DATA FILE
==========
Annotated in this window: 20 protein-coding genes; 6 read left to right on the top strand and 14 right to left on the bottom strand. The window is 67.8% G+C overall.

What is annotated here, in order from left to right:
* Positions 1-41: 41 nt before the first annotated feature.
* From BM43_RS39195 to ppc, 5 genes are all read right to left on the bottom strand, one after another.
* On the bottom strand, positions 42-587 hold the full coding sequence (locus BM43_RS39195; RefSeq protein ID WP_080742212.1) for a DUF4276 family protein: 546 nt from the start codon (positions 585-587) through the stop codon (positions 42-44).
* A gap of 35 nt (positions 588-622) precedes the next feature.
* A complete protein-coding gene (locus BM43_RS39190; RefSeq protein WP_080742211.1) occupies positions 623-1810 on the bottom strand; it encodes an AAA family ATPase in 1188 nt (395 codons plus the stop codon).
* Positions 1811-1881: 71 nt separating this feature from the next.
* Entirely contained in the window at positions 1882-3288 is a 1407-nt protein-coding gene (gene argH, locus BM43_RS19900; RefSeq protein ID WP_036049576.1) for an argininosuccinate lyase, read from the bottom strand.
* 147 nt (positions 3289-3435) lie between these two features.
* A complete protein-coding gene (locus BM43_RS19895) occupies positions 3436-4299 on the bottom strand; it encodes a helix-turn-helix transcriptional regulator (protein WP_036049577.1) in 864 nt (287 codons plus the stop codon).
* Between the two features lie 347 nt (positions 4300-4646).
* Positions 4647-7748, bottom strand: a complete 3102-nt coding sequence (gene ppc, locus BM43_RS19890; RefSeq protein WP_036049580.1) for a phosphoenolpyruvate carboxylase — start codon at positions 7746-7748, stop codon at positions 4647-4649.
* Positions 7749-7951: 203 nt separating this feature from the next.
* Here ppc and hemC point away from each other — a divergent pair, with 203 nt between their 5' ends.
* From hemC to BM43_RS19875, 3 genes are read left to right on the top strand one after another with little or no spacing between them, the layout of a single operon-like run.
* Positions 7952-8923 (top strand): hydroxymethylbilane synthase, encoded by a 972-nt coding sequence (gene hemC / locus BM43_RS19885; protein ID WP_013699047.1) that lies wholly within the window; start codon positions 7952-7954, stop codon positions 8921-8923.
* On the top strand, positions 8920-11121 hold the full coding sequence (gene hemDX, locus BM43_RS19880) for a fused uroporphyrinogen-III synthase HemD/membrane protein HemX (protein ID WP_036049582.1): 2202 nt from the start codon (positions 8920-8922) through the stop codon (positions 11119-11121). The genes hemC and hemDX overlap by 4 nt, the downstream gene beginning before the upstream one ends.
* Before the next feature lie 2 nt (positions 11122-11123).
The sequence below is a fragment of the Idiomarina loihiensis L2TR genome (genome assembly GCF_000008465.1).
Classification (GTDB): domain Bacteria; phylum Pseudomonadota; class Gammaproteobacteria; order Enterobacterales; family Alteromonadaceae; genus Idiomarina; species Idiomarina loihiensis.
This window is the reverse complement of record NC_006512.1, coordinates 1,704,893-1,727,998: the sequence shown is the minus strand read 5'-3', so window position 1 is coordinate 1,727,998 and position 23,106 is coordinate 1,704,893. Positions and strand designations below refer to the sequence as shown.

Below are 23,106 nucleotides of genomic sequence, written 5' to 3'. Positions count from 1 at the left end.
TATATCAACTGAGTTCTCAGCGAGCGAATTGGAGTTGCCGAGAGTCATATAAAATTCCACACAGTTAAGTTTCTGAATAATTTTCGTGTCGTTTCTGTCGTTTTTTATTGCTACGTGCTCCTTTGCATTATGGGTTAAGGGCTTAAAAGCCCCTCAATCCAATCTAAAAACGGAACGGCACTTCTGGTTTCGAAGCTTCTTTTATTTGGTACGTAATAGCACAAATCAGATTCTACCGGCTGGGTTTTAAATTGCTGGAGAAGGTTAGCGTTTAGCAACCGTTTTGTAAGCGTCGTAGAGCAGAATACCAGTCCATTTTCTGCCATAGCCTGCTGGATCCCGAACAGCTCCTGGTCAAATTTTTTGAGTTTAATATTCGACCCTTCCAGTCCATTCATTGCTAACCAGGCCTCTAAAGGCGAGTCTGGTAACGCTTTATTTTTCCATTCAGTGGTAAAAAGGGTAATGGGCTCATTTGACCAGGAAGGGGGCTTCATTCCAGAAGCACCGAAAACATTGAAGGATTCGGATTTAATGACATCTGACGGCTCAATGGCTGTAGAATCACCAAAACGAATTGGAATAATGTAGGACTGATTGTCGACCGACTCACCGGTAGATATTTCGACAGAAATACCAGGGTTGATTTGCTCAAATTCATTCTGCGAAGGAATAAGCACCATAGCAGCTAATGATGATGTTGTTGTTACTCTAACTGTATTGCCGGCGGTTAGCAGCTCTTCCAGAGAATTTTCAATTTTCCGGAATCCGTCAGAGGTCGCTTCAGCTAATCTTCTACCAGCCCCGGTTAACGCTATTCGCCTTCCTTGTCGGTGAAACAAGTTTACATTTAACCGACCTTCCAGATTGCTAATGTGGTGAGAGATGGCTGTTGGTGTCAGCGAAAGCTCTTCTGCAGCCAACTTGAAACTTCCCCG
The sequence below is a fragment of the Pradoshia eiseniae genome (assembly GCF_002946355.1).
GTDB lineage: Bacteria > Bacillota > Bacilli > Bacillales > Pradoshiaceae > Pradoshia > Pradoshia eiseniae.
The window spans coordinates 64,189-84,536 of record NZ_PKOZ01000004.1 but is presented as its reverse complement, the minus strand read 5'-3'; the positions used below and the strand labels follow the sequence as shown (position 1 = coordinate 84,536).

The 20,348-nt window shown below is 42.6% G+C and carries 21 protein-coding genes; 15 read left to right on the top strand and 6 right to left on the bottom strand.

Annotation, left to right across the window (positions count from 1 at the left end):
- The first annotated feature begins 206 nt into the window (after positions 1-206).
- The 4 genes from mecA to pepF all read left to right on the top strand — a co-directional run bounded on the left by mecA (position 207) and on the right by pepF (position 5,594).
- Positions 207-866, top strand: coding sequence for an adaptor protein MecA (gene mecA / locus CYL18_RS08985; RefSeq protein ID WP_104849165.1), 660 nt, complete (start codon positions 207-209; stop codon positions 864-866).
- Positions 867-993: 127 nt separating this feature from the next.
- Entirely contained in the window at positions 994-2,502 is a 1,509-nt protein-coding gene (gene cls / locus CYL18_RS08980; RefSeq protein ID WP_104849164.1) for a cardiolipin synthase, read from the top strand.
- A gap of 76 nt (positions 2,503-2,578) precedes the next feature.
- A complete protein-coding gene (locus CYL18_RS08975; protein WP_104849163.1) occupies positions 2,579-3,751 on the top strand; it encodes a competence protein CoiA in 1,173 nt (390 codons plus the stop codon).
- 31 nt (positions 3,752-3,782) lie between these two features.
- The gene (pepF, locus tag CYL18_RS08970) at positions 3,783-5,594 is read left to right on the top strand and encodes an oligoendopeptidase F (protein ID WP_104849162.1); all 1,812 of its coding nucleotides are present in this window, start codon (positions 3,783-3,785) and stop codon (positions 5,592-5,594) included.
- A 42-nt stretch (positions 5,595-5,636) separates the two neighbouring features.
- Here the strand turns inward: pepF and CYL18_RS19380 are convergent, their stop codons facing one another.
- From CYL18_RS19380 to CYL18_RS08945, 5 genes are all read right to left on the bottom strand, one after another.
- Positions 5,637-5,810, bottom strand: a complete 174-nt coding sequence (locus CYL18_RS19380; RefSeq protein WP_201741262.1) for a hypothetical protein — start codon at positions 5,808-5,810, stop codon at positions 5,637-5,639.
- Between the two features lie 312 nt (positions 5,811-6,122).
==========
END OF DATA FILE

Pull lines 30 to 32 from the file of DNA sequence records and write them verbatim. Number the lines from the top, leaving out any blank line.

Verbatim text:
- The first annotated feature begins 206 nt into the window (after positions 1-206).
- The 4 genes from mecA to pepF all read left to right on the top strand — a co-directional run bounded on the left by mecA (position 207) and on the right by pepF (position 5,594).
- Positions 207-866, top strand: coding sequence for an adaptor protein MecA (gene mecA / locus CYL18_RS08985; RefSeq protein ID WP_104849165.1), 660 nt, complete (start codon positions 207-209; stop codon positions 864-866).